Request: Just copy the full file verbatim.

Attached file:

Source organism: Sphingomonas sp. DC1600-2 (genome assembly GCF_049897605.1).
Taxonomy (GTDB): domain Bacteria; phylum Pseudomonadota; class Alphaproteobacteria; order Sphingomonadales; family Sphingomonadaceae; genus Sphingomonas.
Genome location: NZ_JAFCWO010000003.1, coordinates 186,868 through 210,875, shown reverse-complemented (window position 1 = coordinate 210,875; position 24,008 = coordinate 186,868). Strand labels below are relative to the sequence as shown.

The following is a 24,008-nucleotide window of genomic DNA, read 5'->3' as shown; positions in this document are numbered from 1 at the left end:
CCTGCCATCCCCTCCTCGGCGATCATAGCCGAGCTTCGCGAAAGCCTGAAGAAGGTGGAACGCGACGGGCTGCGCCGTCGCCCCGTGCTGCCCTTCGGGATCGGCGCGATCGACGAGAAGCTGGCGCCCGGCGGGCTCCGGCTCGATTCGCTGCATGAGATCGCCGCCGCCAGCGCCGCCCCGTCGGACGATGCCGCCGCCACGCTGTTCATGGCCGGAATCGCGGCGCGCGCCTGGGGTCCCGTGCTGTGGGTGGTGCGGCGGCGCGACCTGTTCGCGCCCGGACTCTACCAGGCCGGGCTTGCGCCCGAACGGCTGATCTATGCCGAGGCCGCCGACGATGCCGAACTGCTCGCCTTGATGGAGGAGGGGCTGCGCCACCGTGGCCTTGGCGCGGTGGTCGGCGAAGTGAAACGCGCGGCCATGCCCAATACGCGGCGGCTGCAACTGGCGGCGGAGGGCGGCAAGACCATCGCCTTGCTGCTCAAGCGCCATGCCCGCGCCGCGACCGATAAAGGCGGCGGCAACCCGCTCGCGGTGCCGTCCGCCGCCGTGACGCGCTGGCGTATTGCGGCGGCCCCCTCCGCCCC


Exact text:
Source organism: Sphingomonas sp. DC1600-2 (genome assembly GCF_049897605.1).
Taxonomy (GTDB): domain Bacteria; phylum Pseudomonadota; class Alphaproteobacteria; order Sphingomonadales; family Sphingomonadaceae; genus Sphingomonas.
Genome location: NZ_JAFCWO010000003.1, coordinates 186,868 through 210,875, shown reverse-complemented (window position 1 = coordinate 210,875; position 24,008 = coordinate 186,868). Strand labels below are relative to the sequence as shown.

The following is a 24,008-nucleotide window of genomic DNA, read 5'->3' as shown; positions in this document are numbered from 1 at the left end:
CCTGCCATCCCCTCCTCGGCGATCATAGCCGAGCTTCGCGAAAGCCTGAAGAAGGTGGAACGCGACGGGCTGCGCCGTCGCCCCGTGCTGCCCTTCGGGATCGGCGCGATCGACGAGAAGCTGGCGCCCGGCGGGCTCCGGCTCGATTCGCTGCATGAGATCGCCGCCGCCAGCGCCGCCCCGTCGGACGATGCCGCCGCCACGCTGTTCATGGCCGGAATCGCGGCGCGCGCCTGGGGTCCCGTGCTGTGGGTGGTGCGGCGGCGCGACCTGTTCGCGCCCGGACTCTACCAGGCCGGGCTTGCGCCCGAACGGCTGATCTATGCCGAGGCCGCCGACGATGCCGAACTGCTCGCCTTGATGGAGGAGGGGCTGCGCCACCGTGGCCTTGGCGCGGTGGTCGGCGAAGTGAAACGCGCGGCCATGCCCAATACGCGGCGGCTGCAACTGGCGGCGGAGGGCGGCAAGACCATCGCCTTGCTGCTCAAGCGCCATGCCCGCGCCGCGACCGATAAAGGCGGCGGCAACCCGCTCGCGGTGCCGTCCGCCGCCGTGACGCGCTGGCGTATTGCGGCGGCCCCCTCCGCCCC